Well, hello there! Long time no see. Yeah. Sorry about the year-long hiatus, I had to get some stuff sorted out.
Anyway, I’m now living in Lancaster in the UK’s frozen North (winter is coming), and I have a job as an actual designer! How exciting. I’ll update you on some of the projects I’ve been working on in due course, but right now I want to tell you about another thing I’m doing.
If you’re not a huge nerd like what I am, you may not even know what a hack day is. It may conjure strange images of darkened rooms (true), and shady people (occasionally also true), attempting to crack secret databases wide open (also true) in some sort of semi-illegal manner (hah! wrong!).
Sadly for those of you who crave danger, they’re completely above board. In the case of #hack4good, which must be my favourite ‘cos my last post a year ago was about them too, they’re dedicated to solving some of the world’s most difficult problems. Last year for me it was refugee camps — sadly still with us and growing in number every day — and this year was a real doozy. Climate change.
Whew. Talk about a big ask. As with any other problem, though, it’s easier to look at it you break it down a bit. The challenge I joined was called Learn, Pledge, Challenge. Their idea was threefold (as you can probably tell).
- Point 1) People in general don’t know enough about climate change — so we need a way to teach them (Learn)
- Point 2) We need to get really serious about this. So let’s have people make solemn promises — though ones they can actually keep. (Pledge)
- Point 3) People also don’t have any idea what practical things they can individually do to help climate change. So lets Challenge them to find something they can do and stick to, and donate to charity while they’re at it.
All very worthy. But, as we thought about it, maybe a bit *too* worthy. After all, when people get fired up about thing like a lot of people did over the ALS Icebucket challenge, then generally, the learning comes after the fact (I’m sure some people who donated still don’t know anything about ALS), and the promising bit.. well it isn’t any fun unless you a) involve your friends and b) are doing something ridiculous.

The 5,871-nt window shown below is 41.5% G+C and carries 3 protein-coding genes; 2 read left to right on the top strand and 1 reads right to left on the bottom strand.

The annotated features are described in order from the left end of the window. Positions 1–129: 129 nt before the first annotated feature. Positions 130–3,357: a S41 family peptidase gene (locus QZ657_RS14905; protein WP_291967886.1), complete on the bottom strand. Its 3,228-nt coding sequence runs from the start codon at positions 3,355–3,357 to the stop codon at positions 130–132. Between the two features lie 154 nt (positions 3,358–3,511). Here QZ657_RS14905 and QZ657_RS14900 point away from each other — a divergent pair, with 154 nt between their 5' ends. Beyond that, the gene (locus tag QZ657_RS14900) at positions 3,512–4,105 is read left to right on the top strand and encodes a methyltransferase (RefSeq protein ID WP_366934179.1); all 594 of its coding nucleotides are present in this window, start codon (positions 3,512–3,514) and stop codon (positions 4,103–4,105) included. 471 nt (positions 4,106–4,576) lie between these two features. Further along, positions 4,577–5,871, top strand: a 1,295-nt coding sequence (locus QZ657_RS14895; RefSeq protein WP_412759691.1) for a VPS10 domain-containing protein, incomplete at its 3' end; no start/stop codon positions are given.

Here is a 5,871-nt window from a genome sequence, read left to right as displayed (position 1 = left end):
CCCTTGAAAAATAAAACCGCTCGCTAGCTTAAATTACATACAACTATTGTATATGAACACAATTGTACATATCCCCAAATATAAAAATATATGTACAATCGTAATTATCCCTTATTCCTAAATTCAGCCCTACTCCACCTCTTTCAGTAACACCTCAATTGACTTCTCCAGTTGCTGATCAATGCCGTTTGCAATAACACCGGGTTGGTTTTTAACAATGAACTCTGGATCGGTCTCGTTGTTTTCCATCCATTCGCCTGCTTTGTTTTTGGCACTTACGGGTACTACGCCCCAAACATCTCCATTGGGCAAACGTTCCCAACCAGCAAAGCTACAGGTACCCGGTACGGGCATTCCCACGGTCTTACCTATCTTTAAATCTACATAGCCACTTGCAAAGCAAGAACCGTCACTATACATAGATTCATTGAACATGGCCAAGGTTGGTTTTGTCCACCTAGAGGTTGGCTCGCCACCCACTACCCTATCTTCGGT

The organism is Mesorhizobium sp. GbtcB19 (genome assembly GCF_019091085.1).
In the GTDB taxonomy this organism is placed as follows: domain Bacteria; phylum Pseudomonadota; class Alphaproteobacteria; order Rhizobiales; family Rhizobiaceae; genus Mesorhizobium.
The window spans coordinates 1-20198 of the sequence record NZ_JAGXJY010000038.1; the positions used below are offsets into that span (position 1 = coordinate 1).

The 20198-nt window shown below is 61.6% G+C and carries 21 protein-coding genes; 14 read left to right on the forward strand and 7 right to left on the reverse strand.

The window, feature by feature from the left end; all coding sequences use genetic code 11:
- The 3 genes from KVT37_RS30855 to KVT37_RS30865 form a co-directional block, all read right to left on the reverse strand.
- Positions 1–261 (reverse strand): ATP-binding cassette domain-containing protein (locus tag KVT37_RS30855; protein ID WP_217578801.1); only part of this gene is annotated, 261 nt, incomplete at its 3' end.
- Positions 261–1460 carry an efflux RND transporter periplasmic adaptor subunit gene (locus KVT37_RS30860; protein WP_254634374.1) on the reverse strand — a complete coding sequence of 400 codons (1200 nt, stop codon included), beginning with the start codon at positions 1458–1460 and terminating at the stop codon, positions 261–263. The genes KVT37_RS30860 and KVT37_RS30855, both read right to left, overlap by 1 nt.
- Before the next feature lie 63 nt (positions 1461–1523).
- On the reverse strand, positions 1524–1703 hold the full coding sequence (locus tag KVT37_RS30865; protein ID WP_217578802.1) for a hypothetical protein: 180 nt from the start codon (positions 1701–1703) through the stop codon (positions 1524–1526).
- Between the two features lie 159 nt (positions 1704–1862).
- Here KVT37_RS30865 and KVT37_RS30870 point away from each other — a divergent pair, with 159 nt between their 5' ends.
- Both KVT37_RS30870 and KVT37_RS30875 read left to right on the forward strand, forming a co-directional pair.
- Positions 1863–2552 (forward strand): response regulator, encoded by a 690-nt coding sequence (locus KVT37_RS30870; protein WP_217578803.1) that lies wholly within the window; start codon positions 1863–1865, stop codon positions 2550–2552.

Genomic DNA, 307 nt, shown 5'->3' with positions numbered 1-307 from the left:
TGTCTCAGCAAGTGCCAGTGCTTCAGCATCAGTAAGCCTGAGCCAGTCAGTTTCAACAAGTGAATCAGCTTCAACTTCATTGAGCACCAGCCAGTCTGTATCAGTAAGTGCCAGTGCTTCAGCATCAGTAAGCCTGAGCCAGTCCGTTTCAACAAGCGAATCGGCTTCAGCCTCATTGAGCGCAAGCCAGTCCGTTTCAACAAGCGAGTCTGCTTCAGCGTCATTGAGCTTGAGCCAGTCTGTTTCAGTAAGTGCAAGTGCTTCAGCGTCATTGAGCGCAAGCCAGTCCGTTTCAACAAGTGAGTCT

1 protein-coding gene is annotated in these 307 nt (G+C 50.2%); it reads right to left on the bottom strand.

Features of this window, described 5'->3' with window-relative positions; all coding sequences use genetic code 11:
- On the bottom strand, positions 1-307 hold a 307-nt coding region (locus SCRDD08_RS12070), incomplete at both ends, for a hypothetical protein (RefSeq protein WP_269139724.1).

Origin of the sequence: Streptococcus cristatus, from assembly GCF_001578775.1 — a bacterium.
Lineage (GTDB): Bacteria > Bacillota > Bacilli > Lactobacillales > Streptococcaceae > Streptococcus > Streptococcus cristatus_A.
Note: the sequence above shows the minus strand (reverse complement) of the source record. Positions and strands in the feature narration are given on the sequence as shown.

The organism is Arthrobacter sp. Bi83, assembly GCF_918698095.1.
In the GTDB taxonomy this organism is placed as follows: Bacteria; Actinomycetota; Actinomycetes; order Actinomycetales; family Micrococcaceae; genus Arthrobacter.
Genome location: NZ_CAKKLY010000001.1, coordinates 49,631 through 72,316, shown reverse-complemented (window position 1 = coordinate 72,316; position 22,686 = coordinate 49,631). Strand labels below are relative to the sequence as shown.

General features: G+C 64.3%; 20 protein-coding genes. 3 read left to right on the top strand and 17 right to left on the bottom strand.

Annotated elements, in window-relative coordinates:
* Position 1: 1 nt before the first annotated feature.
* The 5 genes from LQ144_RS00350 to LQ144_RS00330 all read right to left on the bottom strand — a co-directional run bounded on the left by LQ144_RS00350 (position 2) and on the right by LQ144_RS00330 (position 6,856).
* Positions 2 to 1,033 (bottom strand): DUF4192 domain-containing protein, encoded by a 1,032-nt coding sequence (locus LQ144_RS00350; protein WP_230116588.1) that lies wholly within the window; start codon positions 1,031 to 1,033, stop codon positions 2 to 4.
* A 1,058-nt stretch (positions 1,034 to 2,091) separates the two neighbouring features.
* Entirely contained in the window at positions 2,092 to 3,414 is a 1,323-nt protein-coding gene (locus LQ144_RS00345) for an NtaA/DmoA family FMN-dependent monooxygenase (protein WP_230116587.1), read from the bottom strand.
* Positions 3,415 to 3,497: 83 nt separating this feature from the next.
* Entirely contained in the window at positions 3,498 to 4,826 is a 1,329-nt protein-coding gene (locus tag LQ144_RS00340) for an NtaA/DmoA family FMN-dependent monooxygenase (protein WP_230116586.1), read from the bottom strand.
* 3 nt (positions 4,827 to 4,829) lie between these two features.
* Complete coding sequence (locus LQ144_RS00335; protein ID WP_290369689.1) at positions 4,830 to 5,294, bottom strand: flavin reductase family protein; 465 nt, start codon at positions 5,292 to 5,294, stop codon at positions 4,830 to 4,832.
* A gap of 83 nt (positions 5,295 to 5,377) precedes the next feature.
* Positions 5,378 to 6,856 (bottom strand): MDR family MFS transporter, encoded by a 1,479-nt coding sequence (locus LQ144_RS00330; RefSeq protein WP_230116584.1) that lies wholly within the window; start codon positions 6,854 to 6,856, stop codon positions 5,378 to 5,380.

So we changed it — to a challenge and forfeit game. It’s currently called We Promise, but we think that’s probably still a bit worthy, so we’re going to change it. To what? Well, watch this space. First, watch this video I made:
And here’s the website we made — We Promise — in 48 and a bit hours straight — and some screenshots of my prototype designs. What do you think? The judges seemed to think it was a bit of all right — we got into the Grand Final! How exciting. We didn’t win, but it was one hell of an experience. And the team who brought me in — Tom, Marvin and Greg — were all amazing coders. And James, our scientific advisor, has a great grasp of climate change psychology which really helps with crafting the user experience.
Latest posts by Corinne Pritchard (see all)
- Linked — 5 September 2016
- Designing a fashion website — 26 October 2014
- Service design conference — 9 October 2014